Friday, October 27, 2017

The Catholic Clerical Sexual Abuse Crisis, Clericalism, and Pope Francis: Michael Boyle's Take — "The Problem Is an Elevated Theology of Who Priests Are"

In February this year, I recommended to you the four-part series by Michael Boyle on his A Sound of Sheer Silence blog site entitled "How Did This Happen?" In these valuable essays, Michael walks through an assessment of the clerical culture that produced the crisis around sexual abuse of minors in the Catholic church, and its cover-up. He's responding to the report of the Australian Royal Commission on Abuse. 

A few days ago, as we were discussing the ground-breaking study of child sexual abuse in the Catholic church entitled Child Sexual Abuse in the Catholic Church: An Interpretive Review of the Literature and Public Inquiry Reports by Desmond Cahill and Peter Wilkinson of Melbourne University's Centre for Global Research, Michael made a comment pointing to the third installment in his "How Did This Happen?" series. Michael's comment states,

I have written about how the culture of the clergy is grounded in the notion that no one is actually taking seriously any of these rules. I believe this contributed (and contributes) to the sex abuse crisis in that it creates a culture where no one looks into what other clergy are doing, because it is generally accepted that if you look you will probably find someone doing something that they ostensibly shouldn't. So, you just stop looking--never ask a question that you can't handle the answer to.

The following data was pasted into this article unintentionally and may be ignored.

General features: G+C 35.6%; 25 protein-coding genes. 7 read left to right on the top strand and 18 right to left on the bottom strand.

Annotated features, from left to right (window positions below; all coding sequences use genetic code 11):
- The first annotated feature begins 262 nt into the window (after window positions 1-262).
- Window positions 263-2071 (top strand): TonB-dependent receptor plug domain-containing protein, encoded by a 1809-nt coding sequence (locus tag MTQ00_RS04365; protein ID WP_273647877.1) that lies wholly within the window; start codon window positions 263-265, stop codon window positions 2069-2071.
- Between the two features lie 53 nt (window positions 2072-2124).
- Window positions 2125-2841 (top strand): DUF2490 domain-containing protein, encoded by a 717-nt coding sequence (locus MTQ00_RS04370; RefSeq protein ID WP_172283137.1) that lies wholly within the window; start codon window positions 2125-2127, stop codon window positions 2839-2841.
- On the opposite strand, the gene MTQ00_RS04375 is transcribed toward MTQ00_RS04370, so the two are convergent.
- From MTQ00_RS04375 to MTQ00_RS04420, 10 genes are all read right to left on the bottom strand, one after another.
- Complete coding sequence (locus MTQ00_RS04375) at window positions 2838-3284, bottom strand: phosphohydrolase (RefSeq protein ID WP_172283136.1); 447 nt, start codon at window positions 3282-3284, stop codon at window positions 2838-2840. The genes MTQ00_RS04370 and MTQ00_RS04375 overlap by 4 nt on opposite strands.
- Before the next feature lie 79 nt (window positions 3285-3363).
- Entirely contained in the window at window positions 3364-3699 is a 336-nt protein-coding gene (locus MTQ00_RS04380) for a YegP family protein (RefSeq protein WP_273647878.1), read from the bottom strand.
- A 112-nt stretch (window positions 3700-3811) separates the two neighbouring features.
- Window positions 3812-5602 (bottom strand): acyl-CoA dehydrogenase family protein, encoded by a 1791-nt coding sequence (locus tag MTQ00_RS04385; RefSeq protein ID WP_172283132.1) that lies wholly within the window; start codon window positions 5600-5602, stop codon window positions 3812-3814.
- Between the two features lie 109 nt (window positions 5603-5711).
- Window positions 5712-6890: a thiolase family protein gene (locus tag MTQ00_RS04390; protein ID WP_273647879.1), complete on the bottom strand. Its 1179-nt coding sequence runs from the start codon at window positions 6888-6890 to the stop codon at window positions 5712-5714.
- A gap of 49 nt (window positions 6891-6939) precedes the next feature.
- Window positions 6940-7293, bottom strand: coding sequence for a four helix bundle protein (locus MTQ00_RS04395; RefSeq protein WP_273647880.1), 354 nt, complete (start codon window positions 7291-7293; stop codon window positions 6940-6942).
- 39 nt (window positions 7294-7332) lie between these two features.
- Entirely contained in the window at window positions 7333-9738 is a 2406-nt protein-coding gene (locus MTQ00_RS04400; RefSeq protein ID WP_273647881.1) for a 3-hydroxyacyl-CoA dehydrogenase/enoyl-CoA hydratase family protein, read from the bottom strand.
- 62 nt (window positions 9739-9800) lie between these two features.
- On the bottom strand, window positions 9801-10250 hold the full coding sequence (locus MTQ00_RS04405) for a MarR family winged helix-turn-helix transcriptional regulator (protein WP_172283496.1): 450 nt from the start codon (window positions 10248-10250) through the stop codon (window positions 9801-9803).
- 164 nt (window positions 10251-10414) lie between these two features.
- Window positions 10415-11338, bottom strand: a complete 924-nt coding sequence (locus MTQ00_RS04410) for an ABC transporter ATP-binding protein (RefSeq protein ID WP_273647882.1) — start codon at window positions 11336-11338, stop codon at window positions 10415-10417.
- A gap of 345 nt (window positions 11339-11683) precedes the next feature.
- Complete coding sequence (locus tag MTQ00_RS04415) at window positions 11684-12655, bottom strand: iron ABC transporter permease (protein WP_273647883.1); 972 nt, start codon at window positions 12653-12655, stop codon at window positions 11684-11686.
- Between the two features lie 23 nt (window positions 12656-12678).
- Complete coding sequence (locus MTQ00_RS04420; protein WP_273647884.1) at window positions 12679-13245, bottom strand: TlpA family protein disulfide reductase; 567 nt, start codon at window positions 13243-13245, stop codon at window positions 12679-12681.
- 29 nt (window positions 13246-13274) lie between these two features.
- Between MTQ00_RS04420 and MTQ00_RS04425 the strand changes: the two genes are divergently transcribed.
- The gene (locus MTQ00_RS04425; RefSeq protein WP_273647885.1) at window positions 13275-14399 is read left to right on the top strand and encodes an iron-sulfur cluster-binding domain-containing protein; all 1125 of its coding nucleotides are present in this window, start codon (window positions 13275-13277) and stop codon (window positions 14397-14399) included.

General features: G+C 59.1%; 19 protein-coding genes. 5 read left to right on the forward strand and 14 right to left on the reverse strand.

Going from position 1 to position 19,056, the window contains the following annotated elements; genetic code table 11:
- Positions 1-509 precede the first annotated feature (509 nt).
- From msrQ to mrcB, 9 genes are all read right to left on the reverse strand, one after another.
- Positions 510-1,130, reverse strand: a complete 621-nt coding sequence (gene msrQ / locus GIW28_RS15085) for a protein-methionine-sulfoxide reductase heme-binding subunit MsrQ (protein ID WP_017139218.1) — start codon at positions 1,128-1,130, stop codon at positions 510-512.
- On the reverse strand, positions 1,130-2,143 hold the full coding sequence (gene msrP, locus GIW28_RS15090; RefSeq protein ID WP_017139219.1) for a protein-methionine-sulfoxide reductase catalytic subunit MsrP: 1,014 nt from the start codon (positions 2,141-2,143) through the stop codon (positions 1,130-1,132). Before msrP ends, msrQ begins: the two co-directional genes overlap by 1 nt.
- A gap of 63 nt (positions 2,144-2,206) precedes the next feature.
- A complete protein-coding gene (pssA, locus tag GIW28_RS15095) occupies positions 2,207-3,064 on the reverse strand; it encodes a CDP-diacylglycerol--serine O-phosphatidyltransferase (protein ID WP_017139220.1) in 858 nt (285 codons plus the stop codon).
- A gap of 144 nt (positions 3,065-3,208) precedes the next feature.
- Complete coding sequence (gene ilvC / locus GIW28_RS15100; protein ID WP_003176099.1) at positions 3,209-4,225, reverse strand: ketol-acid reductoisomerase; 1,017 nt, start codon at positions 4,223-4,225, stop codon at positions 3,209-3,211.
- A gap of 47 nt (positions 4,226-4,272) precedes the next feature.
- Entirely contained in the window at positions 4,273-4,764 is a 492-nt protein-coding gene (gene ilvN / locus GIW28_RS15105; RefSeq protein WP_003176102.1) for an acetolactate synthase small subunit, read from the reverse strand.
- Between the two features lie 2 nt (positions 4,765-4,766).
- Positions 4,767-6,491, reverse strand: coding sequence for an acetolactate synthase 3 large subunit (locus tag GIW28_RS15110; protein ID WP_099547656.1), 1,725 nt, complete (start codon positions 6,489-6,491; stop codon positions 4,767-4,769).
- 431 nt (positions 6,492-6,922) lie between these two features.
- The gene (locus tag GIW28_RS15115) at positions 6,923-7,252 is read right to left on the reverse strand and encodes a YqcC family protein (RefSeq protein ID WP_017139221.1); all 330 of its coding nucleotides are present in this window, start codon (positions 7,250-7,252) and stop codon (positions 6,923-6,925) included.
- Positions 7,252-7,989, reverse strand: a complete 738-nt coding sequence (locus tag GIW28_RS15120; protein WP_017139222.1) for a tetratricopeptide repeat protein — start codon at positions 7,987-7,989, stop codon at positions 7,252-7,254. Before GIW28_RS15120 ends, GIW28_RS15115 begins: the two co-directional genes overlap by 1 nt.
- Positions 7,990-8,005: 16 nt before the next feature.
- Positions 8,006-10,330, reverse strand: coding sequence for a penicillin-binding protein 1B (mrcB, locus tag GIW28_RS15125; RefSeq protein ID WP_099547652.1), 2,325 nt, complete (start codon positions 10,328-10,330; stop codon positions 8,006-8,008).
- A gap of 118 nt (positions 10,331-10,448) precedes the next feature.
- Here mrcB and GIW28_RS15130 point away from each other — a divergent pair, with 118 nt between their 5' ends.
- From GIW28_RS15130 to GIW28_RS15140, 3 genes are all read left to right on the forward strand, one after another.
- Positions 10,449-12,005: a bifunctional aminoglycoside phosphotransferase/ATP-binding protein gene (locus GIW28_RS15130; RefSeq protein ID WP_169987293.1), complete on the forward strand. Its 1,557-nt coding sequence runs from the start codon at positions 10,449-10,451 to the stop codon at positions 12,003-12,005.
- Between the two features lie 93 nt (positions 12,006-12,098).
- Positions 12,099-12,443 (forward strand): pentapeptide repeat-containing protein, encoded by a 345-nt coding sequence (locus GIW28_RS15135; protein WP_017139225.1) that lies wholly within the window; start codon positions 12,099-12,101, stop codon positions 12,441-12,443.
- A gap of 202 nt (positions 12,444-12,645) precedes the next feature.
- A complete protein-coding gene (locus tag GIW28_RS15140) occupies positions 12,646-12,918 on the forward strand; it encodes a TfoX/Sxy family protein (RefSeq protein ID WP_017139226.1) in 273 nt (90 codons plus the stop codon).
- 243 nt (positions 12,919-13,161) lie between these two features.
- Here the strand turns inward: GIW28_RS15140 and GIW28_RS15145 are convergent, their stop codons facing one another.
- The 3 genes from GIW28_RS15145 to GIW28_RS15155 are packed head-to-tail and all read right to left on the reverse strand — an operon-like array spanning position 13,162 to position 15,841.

Basically, everyone in the Roman Catholic Church is dissembling to some degree. The laity are ignoring HV, and the clergy know it and do nothing because the clergy themselves are ignoring the strictures on celibacy. And, meanwhile, the request of lots of people (not all of them young) "hey, can we cut this out and get some sort of reasonable, practical guidance for navigating the complicated waters of sexuality?" is ignored.

I'd like to point you, too, to some scintillating commentary in the final part of Michael's series of articles responding to the Australian Royal Commission abuse report. Here, Michael addresses the clericalism that many of us have long known is at the very heart of the abuse crisis, and critiques the response of Pope Francis to it: